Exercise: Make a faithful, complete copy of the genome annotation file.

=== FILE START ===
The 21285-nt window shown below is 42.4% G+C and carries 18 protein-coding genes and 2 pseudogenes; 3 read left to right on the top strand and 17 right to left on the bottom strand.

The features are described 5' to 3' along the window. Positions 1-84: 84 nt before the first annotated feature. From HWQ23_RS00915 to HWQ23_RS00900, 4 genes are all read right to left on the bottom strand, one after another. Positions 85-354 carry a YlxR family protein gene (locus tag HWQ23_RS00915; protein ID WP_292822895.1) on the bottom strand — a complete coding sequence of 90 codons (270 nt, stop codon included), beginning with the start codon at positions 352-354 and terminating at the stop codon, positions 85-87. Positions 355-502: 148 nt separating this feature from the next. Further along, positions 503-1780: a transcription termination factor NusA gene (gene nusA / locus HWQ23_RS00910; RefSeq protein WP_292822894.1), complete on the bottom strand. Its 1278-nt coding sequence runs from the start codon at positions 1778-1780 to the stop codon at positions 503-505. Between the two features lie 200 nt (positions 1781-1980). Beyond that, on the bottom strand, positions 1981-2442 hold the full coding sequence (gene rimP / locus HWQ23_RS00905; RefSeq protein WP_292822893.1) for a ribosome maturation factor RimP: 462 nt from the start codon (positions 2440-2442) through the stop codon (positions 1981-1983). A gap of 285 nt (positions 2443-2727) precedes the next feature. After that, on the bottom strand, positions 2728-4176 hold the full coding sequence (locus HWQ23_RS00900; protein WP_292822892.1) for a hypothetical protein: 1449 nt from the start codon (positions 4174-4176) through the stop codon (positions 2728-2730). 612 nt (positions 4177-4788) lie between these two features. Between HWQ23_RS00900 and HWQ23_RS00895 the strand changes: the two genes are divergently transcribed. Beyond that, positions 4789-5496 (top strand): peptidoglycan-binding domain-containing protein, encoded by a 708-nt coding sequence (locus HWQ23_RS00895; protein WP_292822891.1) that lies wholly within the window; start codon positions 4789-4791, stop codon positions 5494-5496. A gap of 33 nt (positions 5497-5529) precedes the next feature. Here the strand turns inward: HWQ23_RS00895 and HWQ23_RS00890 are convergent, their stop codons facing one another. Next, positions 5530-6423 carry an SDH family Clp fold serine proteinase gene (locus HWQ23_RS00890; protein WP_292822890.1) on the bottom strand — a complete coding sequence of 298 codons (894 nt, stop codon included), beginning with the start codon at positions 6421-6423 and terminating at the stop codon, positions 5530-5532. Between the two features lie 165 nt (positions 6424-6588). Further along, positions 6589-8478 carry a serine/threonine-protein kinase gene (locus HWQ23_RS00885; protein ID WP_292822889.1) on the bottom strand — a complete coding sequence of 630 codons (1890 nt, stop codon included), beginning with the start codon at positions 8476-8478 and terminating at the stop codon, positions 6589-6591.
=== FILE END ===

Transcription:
The 21285-nt window shown below is 42.4% G+C and carries 18 protein-coding genes and 2 pseudogenes; 3 read left to right on the top strand and 17 right to left on the bottom strand.

The features are described 5' to 3' along the window. Positions 1-84: 84 nt before the first annotated feature. From HWQ23_RS00915 to HWQ23_RS00900, 4 genes are all read right to left on the bottom strand, one after another. Positions 85-354 carry a YlxR family protein gene (locus tag HWQ23_RS00915; protein ID WP_292822895.1) on the bottom strand — a complete coding sequence of 90 codons (270 nt, stop codon included), beginning with the start codon at positions 352-354 and terminating at the stop codon, positions 85-87. Positions 355-502: 148 nt separating this feature from the next. Further along, positions 503-1780: a transcription termination factor NusA gene (gene nusA / locus HWQ23_RS00910; RefSeq protein WP_292822894.1), complete on the bottom strand. Its 1278-nt coding sequence runs from the start codon at positions 1778-1780 to the stop codon at positions 503-505. Between the two features lie 200 nt (positions 1781-1980). Beyond that, on the bottom strand, positions 1981-2442 hold the full coding sequence (gene rimP / locus HWQ23_RS00905; RefSeq protein WP_292822893.1) for a ribosome maturation factor RimP: 462 nt from the start codon (positions 2440-2442) through the stop codon (positions 1981-1983). A gap of 285 nt (positions 2443-2727) precedes the next feature. After that, on the bottom strand, positions 2728-4176 hold the full coding sequence (locus HWQ23_RS00900; protein WP_292822892.1) for a hypothetical protein: 1449 nt from the start codon (positions 4174-4176) through the stop codon (positions 2728-2730). 612 nt (positions 4177-4788) lie between these two features. Between HWQ23_RS00900 and HWQ23_RS00895 the strand changes: the two genes are divergently transcribed. Beyond that, positions 4789-5496 (top strand): peptidoglycan-binding domain-containing protein, encoded by a 708-nt coding sequence (locus HWQ23_RS00895; protein WP_292822891.1) that lies wholly within the window; start codon positions 4789-4791, stop codon positions 5494-5496. A gap of 33 nt (positions 5497-5529) precedes the next feature. Here the strand turns inward: HWQ23_RS00895 and HWQ23_RS00890 are convergent, their stop codons facing one another. Next, positions 5530-6423 carry an SDH family Clp fold serine proteinase gene (locus HWQ23_RS00890; protein WP_292822890.1) on the bottom strand — a complete coding sequence of 298 codons (894 nt, stop codon included), beginning with the start codon at positions 6421-6423 and terminating at the stop codon, positions 5530-5532. Between the two features lie 165 nt (positions 6424-6588). Further along, positions 6589-8478 carry a serine/threonine-protein kinase gene (locus HWQ23_RS00885; protein ID WP_292822889.1) on the bottom strand — a complete coding sequence of 630 codons (1890 nt, stop codon included), beginning with the start codon at positions 8476-8478 and terminating at the stop codon, positions 6589-6591.